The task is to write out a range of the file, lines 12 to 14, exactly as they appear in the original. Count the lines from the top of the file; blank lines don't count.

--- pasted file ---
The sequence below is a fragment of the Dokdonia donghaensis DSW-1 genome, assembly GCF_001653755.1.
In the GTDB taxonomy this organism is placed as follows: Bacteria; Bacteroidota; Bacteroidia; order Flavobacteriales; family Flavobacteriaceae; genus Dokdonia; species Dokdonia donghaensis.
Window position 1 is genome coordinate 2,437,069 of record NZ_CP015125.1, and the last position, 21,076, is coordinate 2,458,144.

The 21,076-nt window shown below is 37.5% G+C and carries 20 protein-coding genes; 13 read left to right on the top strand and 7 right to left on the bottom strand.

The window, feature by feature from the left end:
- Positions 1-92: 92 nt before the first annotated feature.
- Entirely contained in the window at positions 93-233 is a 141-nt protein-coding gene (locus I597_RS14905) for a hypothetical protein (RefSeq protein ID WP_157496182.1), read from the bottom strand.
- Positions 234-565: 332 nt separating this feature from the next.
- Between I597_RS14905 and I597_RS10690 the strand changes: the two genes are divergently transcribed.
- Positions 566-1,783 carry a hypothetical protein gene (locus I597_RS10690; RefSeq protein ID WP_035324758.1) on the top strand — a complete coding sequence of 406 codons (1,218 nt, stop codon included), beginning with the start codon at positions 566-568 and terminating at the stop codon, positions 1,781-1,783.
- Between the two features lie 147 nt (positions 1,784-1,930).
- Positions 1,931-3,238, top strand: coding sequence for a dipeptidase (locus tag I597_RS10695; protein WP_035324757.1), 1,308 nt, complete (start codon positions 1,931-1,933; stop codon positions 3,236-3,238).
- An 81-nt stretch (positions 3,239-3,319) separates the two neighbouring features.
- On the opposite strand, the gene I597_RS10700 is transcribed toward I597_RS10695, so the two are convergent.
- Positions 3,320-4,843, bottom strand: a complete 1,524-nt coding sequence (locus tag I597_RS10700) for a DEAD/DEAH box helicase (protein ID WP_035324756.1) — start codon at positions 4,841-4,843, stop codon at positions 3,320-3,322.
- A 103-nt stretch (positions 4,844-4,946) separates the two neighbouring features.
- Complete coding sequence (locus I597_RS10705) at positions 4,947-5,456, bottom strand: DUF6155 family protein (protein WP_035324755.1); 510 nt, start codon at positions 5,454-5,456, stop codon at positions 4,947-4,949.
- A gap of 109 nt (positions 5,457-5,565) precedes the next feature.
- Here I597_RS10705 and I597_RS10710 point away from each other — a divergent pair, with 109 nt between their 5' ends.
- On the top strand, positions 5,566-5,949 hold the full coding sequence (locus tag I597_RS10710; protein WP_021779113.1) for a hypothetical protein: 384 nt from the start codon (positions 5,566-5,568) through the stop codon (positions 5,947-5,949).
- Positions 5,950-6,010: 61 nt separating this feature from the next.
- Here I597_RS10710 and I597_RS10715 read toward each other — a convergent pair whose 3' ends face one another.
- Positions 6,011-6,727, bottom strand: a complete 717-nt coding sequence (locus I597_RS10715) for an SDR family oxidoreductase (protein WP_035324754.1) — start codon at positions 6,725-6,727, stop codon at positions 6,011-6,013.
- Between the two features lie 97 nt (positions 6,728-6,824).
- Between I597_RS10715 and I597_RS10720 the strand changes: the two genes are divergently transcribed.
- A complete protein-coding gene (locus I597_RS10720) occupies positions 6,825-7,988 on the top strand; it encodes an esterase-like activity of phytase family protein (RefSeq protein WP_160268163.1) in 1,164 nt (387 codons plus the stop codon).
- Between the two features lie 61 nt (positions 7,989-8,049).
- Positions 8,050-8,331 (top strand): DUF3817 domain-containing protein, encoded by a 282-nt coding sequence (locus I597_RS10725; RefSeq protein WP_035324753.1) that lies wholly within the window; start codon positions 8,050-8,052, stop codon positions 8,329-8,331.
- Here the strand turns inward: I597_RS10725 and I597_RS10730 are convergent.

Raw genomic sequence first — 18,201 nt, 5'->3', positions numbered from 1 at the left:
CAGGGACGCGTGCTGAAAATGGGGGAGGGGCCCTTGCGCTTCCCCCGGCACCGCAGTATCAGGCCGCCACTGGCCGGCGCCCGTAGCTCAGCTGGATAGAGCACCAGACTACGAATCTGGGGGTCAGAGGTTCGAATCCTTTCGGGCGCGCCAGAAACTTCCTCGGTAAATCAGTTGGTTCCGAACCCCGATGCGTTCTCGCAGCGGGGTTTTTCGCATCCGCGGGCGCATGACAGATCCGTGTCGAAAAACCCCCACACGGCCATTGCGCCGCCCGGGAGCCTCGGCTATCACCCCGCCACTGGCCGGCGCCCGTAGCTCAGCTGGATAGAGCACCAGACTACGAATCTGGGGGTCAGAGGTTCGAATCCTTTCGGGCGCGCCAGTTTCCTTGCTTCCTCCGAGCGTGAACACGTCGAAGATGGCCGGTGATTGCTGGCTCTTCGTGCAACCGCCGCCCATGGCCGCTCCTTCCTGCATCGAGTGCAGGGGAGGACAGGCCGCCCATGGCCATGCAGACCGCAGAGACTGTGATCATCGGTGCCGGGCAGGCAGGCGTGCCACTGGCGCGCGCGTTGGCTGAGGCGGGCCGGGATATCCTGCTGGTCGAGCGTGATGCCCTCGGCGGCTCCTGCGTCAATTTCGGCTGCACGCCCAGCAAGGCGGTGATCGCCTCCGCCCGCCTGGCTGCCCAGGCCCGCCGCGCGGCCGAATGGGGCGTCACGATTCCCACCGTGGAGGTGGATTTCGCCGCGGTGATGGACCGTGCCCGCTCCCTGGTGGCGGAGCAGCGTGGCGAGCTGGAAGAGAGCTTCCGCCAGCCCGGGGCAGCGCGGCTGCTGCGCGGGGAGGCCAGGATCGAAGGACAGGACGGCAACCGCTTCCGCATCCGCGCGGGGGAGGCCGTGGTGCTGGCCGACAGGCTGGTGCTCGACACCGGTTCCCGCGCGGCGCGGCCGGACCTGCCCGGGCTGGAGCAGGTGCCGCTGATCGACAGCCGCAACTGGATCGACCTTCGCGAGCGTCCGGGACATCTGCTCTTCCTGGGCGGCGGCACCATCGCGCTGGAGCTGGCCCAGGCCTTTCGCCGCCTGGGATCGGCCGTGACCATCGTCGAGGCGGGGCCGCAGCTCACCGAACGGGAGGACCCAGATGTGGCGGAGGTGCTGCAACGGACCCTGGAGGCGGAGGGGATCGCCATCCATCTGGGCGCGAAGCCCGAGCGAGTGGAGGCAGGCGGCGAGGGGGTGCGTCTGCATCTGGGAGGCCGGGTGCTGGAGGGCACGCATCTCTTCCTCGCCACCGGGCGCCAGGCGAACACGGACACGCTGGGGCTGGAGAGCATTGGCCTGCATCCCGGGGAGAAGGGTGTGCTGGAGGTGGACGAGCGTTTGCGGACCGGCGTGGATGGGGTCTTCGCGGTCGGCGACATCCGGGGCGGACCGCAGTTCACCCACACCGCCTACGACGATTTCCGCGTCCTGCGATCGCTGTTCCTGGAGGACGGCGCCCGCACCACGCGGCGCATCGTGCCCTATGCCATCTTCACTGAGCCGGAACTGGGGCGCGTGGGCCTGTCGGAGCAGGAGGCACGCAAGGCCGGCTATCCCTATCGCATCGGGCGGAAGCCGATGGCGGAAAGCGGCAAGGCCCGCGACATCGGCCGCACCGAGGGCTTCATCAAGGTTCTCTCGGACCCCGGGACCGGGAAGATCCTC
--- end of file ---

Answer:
- Positions 1,931-3,238, top strand: coding sequence for a dipeptidase (locus tag I597_RS10695; protein WP_035324757.1), 1,308 nt, complete (start codon positions 1,931-1,933; stop codon positions 3,236-3,238).
- An 81-nt stretch (positions 3,239-3,319) separates the two neighbouring features.
- On the opposite strand, the gene I597_RS10700 is transcribed toward I597_RS10695, so the two are convergent.